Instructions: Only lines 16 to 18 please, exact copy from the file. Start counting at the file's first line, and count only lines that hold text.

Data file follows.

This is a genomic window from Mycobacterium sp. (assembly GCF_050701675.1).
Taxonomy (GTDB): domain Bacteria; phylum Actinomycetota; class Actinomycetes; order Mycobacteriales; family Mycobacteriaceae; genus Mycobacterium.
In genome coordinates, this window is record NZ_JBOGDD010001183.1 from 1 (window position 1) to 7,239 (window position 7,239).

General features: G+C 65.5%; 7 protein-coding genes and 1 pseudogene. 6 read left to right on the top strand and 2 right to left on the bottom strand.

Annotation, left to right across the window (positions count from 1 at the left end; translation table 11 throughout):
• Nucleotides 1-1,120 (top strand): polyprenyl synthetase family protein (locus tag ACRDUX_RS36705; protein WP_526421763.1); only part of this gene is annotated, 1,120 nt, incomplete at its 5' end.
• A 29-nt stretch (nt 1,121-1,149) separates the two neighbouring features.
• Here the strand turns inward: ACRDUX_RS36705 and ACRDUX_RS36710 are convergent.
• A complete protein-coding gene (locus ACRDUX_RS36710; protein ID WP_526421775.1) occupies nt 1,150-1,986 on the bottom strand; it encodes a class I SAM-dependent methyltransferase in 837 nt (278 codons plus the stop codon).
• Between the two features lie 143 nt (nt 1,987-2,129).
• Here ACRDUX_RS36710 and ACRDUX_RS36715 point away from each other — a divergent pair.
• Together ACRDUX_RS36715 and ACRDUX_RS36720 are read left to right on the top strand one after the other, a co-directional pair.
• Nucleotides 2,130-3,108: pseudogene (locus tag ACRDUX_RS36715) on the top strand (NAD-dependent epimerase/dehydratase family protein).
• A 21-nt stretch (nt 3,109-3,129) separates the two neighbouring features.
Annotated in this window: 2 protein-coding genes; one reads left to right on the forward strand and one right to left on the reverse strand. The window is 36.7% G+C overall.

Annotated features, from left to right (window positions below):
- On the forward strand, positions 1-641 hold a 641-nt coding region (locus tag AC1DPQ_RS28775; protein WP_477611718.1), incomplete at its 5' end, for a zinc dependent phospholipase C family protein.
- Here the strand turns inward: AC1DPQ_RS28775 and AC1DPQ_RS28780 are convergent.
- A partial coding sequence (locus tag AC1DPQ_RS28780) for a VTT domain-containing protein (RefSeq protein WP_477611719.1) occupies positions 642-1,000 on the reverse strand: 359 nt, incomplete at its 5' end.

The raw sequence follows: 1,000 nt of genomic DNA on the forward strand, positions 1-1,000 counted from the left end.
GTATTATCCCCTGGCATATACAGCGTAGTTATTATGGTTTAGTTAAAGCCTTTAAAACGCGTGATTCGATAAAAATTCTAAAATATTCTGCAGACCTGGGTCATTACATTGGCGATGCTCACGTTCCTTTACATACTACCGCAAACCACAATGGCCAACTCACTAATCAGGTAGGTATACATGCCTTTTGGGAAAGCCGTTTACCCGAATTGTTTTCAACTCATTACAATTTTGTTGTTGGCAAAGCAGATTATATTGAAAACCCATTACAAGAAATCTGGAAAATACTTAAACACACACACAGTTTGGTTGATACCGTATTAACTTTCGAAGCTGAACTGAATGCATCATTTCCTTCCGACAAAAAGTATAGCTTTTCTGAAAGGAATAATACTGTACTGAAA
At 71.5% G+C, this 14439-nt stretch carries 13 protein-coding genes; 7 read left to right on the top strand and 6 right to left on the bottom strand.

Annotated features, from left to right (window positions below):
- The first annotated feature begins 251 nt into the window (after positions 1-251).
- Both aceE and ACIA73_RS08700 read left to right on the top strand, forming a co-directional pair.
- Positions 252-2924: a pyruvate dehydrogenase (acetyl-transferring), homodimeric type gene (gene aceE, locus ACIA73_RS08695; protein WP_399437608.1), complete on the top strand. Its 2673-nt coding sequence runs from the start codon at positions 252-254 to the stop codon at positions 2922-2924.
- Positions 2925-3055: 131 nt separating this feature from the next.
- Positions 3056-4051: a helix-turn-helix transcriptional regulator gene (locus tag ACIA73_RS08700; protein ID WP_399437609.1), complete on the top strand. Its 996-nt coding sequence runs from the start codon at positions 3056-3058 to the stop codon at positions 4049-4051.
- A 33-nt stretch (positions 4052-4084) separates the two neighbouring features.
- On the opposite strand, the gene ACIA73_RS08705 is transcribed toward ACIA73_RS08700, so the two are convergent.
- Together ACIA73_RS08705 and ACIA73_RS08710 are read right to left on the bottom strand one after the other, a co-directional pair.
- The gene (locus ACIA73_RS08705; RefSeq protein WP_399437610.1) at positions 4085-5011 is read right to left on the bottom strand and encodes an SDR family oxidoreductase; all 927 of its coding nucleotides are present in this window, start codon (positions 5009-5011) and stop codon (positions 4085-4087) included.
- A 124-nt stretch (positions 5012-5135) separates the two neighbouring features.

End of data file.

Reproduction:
Annotated features, from left to right (window positions below):
- On the forward strand, positions 1-641 hold a 641-nt coding region (locus tag AC1DPQ_RS28775; protein WP_477611718.1), incomplete at its 5' end, for a zinc dependent phospholipase C family protein.
- Here the strand turns inward: AC1DPQ_RS28775 and AC1DPQ_RS28780 are convergent.